‘Everyone Will Know I’m Crazy Now’

Why a panic attack doesn’t look the way you think

If you haven’t experienced a panic attack yourself, it can be very difficult to imagine what one looks and feels like. The name is somewhat deceptive. We all know what panic feels like, right?

‘Did I leave the oven on?’ ‘Did I turn off my hair straighteners?’

That bolt of adrenaline through your body as these thoughts jump, uninvited, into your mind. Then, you either run back to check if you’re close enough or reassure yourself that you did turn it off. Once it’s dealt with, you likely won’t think about it again. If you have these sorts of thoughts often, and they’re generally irrational and harder to stop, then that may in fact be anxiety.

Sometimes though, that sudden rush of terror isn’t prompted by anything at all. Or it is, but it is wholly out of proportion with the panic that results. My first panic attack happened at church. I’d volunteered to run the children's’ hour one Sunday morning in the summer so that the usual leaders could take a break and attend the full sermon. The week before my session was due to take place, the guy in charge of organizing it showed me where the kids hour takes place and where I could find the arts and crafts things. It sounded simple and I mistakenly thought I wouldn’t be alone in running the session as no other preparation or hints had been provided.

My first reaction to finding out, right before the session took place, that I had been expected to prepare a Bible story and related activities were defensive anger.

Callie Gibson via Unsplash

Heart-racing, I yelled at the organizer in the church foyer, before running off to the bathroom. In the bathroom stall, I dissolved into panic. My heart pounded so quickly that I believed with absolute certainty that it couldn’t take it, that it would stop beating entirely. I wept as it struck me that I was about to die in a church toilet cubicle.

I couldn’t catch my breath, which made me panic even more. Much of it is a blur, until around ten minutes had passed and the adrenaline began to run out. Eventually, drenched in sweat from head to toe, throat, and lungs aching, eyes stinging from all of the crying I’d done, I emerged from the stall. Exhausted, I sneaked into the hall and into the pew beside my (fairly confused) mother.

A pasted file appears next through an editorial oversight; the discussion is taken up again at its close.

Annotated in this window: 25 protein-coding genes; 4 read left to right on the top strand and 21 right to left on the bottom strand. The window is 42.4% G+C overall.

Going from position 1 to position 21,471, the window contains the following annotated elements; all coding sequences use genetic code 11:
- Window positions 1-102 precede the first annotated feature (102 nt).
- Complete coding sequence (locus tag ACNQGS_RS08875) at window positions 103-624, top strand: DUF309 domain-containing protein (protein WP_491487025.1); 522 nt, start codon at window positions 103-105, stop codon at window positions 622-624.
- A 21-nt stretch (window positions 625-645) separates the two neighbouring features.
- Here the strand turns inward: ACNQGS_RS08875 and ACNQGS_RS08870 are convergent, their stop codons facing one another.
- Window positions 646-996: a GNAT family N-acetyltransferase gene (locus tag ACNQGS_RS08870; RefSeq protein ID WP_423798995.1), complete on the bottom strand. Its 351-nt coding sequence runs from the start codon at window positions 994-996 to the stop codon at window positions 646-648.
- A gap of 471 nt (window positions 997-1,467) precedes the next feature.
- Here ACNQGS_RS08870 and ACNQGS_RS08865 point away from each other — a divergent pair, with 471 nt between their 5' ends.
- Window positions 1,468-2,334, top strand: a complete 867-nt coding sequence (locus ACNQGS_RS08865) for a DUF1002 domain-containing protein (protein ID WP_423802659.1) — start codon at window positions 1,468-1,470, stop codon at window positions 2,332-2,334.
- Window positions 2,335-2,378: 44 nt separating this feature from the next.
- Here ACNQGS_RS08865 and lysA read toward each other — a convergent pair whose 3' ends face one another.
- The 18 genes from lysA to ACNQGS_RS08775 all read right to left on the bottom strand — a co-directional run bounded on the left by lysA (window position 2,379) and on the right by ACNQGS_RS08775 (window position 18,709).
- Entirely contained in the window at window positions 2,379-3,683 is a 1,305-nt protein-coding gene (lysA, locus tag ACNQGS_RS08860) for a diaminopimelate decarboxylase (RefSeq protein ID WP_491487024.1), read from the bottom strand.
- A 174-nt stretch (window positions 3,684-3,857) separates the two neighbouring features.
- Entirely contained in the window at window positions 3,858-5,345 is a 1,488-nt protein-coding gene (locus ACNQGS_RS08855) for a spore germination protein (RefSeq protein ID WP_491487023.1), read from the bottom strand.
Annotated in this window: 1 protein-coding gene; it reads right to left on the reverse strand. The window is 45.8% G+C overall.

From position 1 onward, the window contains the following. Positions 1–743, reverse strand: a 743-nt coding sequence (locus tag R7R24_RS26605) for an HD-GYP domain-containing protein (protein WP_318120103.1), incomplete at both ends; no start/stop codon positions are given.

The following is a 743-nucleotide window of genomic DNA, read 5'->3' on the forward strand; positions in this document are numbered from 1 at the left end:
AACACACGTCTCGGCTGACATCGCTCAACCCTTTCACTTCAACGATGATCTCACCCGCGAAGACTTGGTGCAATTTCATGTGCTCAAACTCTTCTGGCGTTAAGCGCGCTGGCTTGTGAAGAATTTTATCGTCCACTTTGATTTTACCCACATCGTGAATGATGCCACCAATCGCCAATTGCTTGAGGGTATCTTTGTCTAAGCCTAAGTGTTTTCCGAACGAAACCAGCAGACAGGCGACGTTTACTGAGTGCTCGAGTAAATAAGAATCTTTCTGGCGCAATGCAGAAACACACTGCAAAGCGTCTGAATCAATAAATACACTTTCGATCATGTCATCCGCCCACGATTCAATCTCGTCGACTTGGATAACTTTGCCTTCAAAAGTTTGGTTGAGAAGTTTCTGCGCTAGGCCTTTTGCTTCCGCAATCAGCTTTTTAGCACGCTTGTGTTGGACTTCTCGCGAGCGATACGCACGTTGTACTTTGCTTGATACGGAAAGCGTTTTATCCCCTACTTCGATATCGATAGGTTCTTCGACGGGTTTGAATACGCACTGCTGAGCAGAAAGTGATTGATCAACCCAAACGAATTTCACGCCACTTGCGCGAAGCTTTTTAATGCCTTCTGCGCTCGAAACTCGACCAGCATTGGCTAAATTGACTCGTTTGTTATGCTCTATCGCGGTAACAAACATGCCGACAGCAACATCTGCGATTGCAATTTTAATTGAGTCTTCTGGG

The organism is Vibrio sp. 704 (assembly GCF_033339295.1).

In spite of how awful that experience had been, it took me until that night to fully realize what had happened. What I’d been through hadn’t looked the way panic attacks look on TV, so it couldn’t have been, right? I spent a few hours reading about panic attacks online and in the end accepted that that was what had happened.

I wish that that had been a one-time thing and I never experienced another panic attack, but unfortunately, I’ve had a few since then. What has surprised me each time is that there are often differences between them. When I had that first panic attack, I’d been certain I was going to die, the next time, I didn’t think I’d die, but that everyone I knew would ‘know’ that I was crazy.

Paul Garaizer via Unsplash

This one happened at work. On a busy Sunday afternoon in the sportswear store where I worked, a silly misunderstanding leads to a customer screaming in my face. The panic this time was instant, no time to defend myself or retaliate. Instead, I held up my hands and ran for the staff room.

In the tiny kitchen out back, I paced and paced, my heart raced (my smartwatch later showing a peak of 210bpm), tears streamed down my face, and my thoughts ran incoherently through my mind. In spite of feeling my chest could burst, it wasn’t death that I felt would come for me this time — it was the certainty that everyone I worked with, my family and friends, would all know that I was crazy.

I was sure that everyone would know there was something incredibly wrong with me, that I would lose my job, never be able to get another one, that my life was ruined. Nothing had prompted this but I didn’t doubt it in the slightest. When my manager finally found out there was a problem and came to find me, he found me pacing up and down the tiny kitchen, sobbing, and unable to explain why. He assured me that he knew the incident hadn’t been anything like the customer told him, he trusted me, and yet I didn’t stop crying.

That baffled him. He left, and a steady stream of my co-workers trooped in to try and calm me down, with not one of them realizing what was happening. I don’t blame them for not knowing, but it illustrated the importance of general knowledge about mental health.

When someone has a panic attack on TV, they breathe loudly, have to sit down, and after a few minutes, it passes. They rarely show the attacks which last for over fifteen minutes. The most common use I’ve seen for a character having a panic attack is when they’re a villain who is beginning to have a change of heart; not the best portrayal of such a common issue. We never get to see the part where they begin to come back to reality, a soaking wet mess, or the fact that it’s so exhausting it can take days to recover.

Kristina Flour via Unsplash

In real life, a panic attack can look like different things. Something they all have in common though is the overwhelming terror, and the adrenaline that rushes through your system. Though it may look like someone who is crying a lot, on the inside, anything could be happening. Be patient, ask if they need anything, and otherwise be quiet. Maybe don’t send all of their work colleagues into the room one after another to try and fix it, it doesn’t work so well.

Sarah McManus is a UK based writer of mental health articles. She recently completed an MSc in Psychology and is working on her first non-fiction book.

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